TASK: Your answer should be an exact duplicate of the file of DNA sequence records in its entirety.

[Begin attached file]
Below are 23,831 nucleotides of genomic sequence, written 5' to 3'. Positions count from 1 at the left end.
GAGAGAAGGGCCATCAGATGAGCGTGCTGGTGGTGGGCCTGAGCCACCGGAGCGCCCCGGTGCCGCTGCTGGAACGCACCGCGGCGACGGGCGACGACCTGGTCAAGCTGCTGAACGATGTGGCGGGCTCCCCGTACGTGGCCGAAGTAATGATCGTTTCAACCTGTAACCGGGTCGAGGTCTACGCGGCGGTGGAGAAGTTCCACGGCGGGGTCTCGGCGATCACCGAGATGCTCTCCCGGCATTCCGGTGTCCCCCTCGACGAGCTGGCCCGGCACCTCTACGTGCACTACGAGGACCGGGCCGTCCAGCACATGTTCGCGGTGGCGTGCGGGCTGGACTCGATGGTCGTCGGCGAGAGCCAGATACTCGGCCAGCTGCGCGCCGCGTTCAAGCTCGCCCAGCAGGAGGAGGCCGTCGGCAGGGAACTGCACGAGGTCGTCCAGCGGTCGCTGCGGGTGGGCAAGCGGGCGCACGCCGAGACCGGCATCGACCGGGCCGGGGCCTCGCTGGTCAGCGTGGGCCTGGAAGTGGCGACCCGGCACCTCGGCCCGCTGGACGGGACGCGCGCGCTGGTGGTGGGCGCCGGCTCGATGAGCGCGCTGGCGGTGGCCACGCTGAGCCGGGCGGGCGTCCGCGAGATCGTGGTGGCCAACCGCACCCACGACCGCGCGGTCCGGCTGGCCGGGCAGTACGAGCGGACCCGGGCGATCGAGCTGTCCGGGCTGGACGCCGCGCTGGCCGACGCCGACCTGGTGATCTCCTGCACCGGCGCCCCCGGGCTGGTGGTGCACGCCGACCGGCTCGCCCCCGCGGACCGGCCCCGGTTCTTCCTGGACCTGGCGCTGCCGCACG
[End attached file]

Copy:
Below are 23,831 nucleotides of genomic sequence, written 5' to 3'. Positions count from 1 at the left end.
GAGAGAAGGGCCATCAGATGAGCGTGCTGGTGGTGGGCCTGAGCCACCGGAGCGCCCCGGTGCCGCTGCTGGAACGCACCGCGGCGACGGGCGACGACCTGGTCAAGCTGCTGAACGATGTGGCGGGCTCCCCGTACGTGGCCGAAGTAATGATCGTTTCAACCTGTAACCGGGTCGAGGTCTACGCGGCGGTGGAGAAGTTCCACGGCGGGGTCTCGGCGATCACCGAGATGCTCTCCCGGCATTCCGGTGTCCCCCTCGACGAGCTGGCCCGGCACCTCTACGTGCACTACGAGGACCGGGCCGTCCAGCACATGTTCGCGGTGGCGTGCGGGCTGGACTCGATGGTCGTCGGCGAGAGCCAGATACTCGGCCAGCTGCGCGCCGCGTTCAAGCTCGCCCAGCAGGAGGAGGCCGTCGGCAGGGAACTGCACGAGGTCGTCCAGCGGTCGCTGCGGGTGGGCAAGCGGGCGCACGCCGAGACCGGCATCGACCGGGCCGGGGCCTCGCTGGTCAGCGTGGGCCTGGAAGTGGCGACCCGGCACCTCGGCCCGCTGGACGGGACGCGCGCGCTGGTGGTGGGCGCCGGCTCGATGAGCGCGCTGGCGGTGGCCACGCTGAGCCGGGCGGGCGTCCGCGAGATCGTGGTGGCCAACCGCACCCACGACCGCGCGGTCCGGCTGGCCGGGCAGTACGAGCGGACCCGGGCGATCGAGCTGTCCGGGCTGGACGCCGCGCTGGCCGACGCCGACCTGGTGATCTCCTGCACCGGCGCCCCCGGGCTGGTGGTGCACGCCGACCGGCTCGCCCCCGCGGACCGGCCCCGGTTCTTCCTGGACCTGGCGCTGCCGCACG